I come from a large Latin American family. Strictly, we’re something of a melting pot, but we mostly identify with my mothers side of the family. My mom came to the United States from Guatemala in her twenties, met my father, and married him. My father’s side of the family is small while my mom’s side calls anyone who ever stayed at my grandmother’s house a cousin. Any family wedding would require a large hall just for our side to be able to come.
Some years after all of my mother’s four siblings had moved to the US, so did my grandparents. Though my grandfather died when I was still young, my grandmother, (who still mostly speaks Spanish,) is still kicking at 96 years old.
My family had a summer tradition of going on a camping trip to a lake in Northern California. We would take up five camping spots with all of our campers and water toys for a week of playing in the water and soaking up the sun. Everybody would come, including my grandmother.
When Kyle, our oldest, was about two, my wife and I decided to go on the summer trip. Thankfully, my parents offered us a bed in their RV so we could have a place for our son to be out of the dirt if he needed, since he couldn’t walk or get around without his own brand of scooting.
While in the RV one afternoon, my grandmother turned to me and told me the story of one of my cousins. She told me that when my cousin was young she wasn’t walking like me or my other cousins so they rubbed egg whites on her legs and in no time she was walking just like us.
I have to confess I didn’t take this story well. I yelled at my grandmother “My son has cerebral palsy! Egg whites are not going to make him walk!”
I know that my grandmother had the best of intentions. It was probably her way of trying to help. She probably thought this “old country” story would be of some use. But at the moment it was not what I wanted to hear.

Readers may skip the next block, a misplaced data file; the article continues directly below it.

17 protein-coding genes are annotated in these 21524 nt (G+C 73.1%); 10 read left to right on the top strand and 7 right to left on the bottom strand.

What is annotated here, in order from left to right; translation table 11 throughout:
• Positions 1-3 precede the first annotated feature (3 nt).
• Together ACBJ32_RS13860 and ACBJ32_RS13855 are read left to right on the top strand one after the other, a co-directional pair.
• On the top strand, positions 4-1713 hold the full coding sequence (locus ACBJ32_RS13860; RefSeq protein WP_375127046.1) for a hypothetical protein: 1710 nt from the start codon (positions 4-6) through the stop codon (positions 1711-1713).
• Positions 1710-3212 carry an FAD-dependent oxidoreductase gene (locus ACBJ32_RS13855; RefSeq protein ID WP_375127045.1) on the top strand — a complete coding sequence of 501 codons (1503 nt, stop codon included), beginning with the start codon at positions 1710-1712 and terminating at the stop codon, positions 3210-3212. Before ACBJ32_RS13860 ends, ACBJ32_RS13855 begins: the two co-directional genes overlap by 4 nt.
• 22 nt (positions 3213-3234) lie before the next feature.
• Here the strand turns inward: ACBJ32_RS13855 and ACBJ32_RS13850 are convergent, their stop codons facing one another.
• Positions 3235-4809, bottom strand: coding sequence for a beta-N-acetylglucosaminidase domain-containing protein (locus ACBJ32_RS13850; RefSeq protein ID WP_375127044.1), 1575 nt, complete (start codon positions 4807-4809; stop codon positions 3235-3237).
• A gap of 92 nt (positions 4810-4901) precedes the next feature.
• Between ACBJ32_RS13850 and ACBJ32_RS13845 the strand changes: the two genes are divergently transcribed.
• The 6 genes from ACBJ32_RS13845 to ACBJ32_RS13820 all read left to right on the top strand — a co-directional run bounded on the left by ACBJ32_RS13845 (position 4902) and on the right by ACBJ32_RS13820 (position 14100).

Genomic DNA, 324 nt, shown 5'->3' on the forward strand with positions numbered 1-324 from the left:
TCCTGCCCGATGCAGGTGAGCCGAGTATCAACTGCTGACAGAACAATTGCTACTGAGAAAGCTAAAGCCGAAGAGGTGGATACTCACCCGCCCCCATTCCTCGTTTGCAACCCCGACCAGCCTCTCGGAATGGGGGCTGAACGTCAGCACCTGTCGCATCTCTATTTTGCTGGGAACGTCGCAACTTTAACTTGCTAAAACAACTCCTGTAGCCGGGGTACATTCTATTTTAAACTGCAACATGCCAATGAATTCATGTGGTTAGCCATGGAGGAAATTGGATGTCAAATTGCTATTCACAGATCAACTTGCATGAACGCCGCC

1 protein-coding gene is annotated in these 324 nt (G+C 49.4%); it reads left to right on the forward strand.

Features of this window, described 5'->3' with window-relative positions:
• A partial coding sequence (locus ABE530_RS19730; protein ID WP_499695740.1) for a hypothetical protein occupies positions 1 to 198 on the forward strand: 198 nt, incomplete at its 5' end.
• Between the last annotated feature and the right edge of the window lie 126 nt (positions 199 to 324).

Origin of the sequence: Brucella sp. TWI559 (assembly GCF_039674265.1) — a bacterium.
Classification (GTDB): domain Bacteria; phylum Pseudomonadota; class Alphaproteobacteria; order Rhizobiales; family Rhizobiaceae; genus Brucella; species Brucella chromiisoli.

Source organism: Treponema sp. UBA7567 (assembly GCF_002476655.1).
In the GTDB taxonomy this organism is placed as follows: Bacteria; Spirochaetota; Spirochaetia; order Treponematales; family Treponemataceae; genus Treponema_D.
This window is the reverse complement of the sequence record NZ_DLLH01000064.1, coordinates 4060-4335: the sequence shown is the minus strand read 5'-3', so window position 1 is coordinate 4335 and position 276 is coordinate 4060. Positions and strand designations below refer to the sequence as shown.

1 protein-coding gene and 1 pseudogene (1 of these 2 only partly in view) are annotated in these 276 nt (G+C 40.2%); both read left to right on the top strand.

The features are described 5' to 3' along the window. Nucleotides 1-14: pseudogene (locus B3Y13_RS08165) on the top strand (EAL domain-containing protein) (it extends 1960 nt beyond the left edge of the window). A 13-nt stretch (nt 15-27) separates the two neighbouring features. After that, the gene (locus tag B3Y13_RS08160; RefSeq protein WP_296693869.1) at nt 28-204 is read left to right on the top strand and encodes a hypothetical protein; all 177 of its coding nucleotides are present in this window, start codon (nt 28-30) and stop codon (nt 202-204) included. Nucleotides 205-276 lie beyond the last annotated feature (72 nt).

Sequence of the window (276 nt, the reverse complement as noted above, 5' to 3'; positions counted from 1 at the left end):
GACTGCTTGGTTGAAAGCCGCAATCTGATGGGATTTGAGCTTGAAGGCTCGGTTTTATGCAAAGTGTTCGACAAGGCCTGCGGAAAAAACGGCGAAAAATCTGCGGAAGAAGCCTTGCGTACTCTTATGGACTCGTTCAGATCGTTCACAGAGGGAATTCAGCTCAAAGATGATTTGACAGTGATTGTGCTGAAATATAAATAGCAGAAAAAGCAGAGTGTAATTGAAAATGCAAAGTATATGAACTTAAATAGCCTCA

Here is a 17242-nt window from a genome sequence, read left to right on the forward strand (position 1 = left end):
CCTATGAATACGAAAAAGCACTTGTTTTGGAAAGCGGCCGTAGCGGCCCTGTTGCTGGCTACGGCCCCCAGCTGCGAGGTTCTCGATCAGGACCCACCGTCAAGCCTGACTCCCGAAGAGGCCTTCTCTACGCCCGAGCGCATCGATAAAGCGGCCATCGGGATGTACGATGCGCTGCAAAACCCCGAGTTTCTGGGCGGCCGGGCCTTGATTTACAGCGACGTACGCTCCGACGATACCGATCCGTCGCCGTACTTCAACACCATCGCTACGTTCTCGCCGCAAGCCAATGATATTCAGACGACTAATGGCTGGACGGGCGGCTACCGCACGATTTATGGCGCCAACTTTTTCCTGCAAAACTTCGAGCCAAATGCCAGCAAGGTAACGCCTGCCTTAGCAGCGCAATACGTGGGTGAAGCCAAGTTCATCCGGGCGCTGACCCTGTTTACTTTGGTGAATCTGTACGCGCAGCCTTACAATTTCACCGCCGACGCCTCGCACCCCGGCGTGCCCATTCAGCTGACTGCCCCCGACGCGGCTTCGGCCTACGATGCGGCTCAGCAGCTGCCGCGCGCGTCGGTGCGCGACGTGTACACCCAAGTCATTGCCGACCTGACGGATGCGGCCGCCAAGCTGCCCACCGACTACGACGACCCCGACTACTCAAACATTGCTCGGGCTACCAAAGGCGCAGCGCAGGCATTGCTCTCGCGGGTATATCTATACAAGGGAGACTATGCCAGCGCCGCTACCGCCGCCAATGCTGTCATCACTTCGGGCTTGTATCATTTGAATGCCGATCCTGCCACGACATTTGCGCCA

My emotional reaction really had nothing to do with my grandmother’s story. It had more to do with what was going on inside me. As a father, I was still in the middle of coming to grips with my son’s condition and what it meant to me. I still couldn’t fully process that my son might never walk. I had no idea what limitations he might have to live with. So many things were unknown that most of the time I probably didn’t think about it for fear of being overwhelmed.
And I know I am not the only parent who has felt this way.
I was talking to another parent whose child has a rare disability. So rare that to get a good diagnosis and treatment options she had to go to a specialty clinic in another state. As she was relaying her story she said that at one point she had to tell the doctor to stop talking because the room had started spinning and she was going to pass out!
At times life can feel like a fire hose on full blast. Sometimes I can handle that, other times I have to step back and catch my breath. For parents of children who have just received a diagnosis or are trying to get a diagnosis, it can feel like more than one hose. It also can feel as if it will never end, but like the bible verse and song that references it, “to everything there is a season. ” Like seasons it will change. Looking back, I struggled with what was going on. I dealt with people and situations from the point of raw emotion at which I was living, but I slowly figured out what I was feeling and came to terms with the fact that our family would not be “normal” and that it was OK. It was a time, not short or long, but just the right amount for me to be angry, to cry, and to wonder why.
It was a season. Like seasons, when winter is over it makes spring that much more enjoyable.
To grandma, I can now say sorry, and the egg thing didn’t work.